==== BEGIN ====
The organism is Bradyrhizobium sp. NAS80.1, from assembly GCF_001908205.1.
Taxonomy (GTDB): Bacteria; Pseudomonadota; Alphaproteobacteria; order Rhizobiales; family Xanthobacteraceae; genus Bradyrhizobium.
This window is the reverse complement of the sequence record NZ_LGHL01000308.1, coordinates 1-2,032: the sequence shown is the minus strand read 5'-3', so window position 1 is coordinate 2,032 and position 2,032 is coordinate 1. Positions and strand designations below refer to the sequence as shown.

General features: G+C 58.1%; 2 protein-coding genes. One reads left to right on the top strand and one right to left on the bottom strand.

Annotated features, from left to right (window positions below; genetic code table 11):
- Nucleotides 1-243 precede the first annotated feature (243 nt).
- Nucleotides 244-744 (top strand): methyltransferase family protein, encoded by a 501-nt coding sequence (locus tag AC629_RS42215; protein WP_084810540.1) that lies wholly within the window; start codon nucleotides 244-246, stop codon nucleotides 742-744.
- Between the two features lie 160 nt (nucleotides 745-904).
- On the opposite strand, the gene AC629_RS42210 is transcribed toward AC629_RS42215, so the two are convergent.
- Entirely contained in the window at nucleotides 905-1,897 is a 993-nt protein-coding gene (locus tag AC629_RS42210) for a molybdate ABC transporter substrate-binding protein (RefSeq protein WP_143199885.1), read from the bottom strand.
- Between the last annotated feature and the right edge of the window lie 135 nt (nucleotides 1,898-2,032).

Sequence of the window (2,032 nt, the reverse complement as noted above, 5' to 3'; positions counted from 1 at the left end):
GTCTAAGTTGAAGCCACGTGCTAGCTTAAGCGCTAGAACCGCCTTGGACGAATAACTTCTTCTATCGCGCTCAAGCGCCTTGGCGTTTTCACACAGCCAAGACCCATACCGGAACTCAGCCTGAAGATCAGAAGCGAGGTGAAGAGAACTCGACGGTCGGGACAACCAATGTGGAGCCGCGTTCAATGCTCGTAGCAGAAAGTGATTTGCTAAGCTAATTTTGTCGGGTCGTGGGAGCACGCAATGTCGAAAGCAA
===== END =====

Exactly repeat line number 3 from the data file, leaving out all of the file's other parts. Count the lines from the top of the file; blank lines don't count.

This window is the reverse complement of the sequence record NZ_LGHL01000308.1, coordinates 1-2,032: the sequence shown is the minus strand read 5'-3', so window position 1 is coordinate 2,032 and position 2,032 is coordinate 1. Positions and strand designations below refer to the sequence as shown.